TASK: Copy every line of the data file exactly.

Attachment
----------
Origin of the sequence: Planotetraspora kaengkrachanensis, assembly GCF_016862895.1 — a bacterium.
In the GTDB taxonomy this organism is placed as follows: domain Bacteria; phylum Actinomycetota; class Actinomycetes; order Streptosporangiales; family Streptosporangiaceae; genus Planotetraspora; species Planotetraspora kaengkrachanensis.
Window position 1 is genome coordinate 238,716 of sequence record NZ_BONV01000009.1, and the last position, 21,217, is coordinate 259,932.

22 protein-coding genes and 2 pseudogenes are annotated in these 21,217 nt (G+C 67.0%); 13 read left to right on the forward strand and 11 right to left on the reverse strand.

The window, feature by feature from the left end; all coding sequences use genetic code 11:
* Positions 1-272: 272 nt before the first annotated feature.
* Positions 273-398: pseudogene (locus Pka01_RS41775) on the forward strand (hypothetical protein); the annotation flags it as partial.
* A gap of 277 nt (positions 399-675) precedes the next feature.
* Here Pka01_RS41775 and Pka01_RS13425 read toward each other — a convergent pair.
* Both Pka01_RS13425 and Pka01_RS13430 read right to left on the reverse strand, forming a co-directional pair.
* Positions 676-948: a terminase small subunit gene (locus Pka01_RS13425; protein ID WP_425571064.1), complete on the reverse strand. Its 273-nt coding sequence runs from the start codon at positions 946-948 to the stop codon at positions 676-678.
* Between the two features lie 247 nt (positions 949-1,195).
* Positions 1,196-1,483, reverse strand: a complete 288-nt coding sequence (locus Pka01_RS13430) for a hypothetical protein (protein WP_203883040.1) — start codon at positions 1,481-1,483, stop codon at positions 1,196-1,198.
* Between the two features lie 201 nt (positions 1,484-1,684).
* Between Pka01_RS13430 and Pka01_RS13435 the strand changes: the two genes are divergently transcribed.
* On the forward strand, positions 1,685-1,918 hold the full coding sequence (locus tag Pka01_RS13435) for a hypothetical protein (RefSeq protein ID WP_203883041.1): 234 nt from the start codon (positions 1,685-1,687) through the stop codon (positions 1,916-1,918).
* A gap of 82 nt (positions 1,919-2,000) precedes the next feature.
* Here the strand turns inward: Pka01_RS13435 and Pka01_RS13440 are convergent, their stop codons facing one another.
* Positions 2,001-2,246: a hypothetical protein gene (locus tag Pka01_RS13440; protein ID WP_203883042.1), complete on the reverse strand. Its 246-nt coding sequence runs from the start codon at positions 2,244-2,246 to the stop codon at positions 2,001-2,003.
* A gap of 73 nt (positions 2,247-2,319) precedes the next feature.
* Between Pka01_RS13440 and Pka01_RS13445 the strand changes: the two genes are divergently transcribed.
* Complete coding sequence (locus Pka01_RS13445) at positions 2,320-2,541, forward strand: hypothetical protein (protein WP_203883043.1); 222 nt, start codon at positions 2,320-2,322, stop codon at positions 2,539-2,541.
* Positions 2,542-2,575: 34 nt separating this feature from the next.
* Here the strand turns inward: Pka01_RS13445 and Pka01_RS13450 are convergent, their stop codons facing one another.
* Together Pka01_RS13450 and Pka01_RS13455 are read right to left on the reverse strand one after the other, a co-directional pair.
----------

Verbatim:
Origin of the sequence: Planotetraspora kaengkrachanensis, assembly GCF_016862895.1 — a bacterium.
In the GTDB taxonomy this organism is placed as follows: domain Bacteria; phylum Actinomycetota; class Actinomycetes; order Streptosporangiales; family Streptosporangiaceae; genus Planotetraspora; species Planotetraspora kaengkrachanensis.
Window position 1 is genome coordinate 238,716 of sequence record NZ_BONV01000009.1, and the last position, 21,217, is coordinate 259,932.

22 protein-coding genes and 2 pseudogenes are annotated in these 21,217 nt (G+C 67.0%); 13 read left to right on the forward strand and 11 right to left on the reverse strand.

The window, feature by feature from the left end; all coding sequences use genetic code 11:
* Positions 1-272: 272 nt before the first annotated feature.
* Positions 273-398: pseudogene (locus Pka01_RS41775) on the forward strand (hypothetical protein); the annotation flags it as partial.
* A gap of 277 nt (positions 399-675) precedes the next feature.
* Here Pka01_RS41775 and Pka01_RS13425 read toward each other — a convergent pair.
* Both Pka01_RS13425 and Pka01_RS13430 read right to left on the reverse strand, forming a co-directional pair.
* Positions 676-948: a terminase small subunit gene (locus Pka01_RS13425; protein ID WP_425571064.1), complete on the reverse strand. Its 273-nt coding sequence runs from the start codon at positions 946-948 to the stop codon at positions 676-678.
* Between the two features lie 247 nt (positions 949-1,195).
* Positions 1,196-1,483, reverse strand: a complete 288-nt coding sequence (locus Pka01_RS13430) for a hypothetical protein (protein WP_203883040.1) — start codon at positions 1,481-1,483, stop codon at positions 1,196-1,198.
* Between the two features lie 201 nt (positions 1,484-1,684).
* Between Pka01_RS13430 and Pka01_RS13435 the strand changes: the two genes are divergently transcribed.
* On the forward strand, positions 1,685-1,918 hold the full coding sequence (locus tag Pka01_RS13435) for a hypothetical protein (RefSeq protein ID WP_203883041.1): 234 nt from the start codon (positions 1,685-1,687) through the stop codon (positions 1,916-1,918).
* A gap of 82 nt (positions 1,919-2,000) precedes the next feature.
* Here the strand turns inward: Pka01_RS13435 and Pka01_RS13440 are convergent, their stop codons facing one another.
* Positions 2,001-2,246: a hypothetical protein gene (locus tag Pka01_RS13440; protein ID WP_203883042.1), complete on the reverse strand. Its 246-nt coding sequence runs from the start codon at positions 2,244-2,246 to the stop codon at positions 2,001-2,003.
* A gap of 73 nt (positions 2,247-2,319) precedes the next feature.
* Between Pka01_RS13440 and Pka01_RS13445 the strand changes: the two genes are divergently transcribed.
* Complete coding sequence (locus Pka01_RS13445) at positions 2,320-2,541, forward strand: hypothetical protein (protein WP_203883043.1); 222 nt, start codon at positions 2,320-2,322, stop codon at positions 2,539-2,541.
* Positions 2,542-2,575: 34 nt separating this feature from the next.
* Here the strand turns inward: Pka01_RS13445 and Pka01_RS13450 are convergent, their stop codons facing one another.
* Together Pka01_RS13450 and Pka01_RS13455 are read right to left on the reverse strand one after the other, a co-directional pair.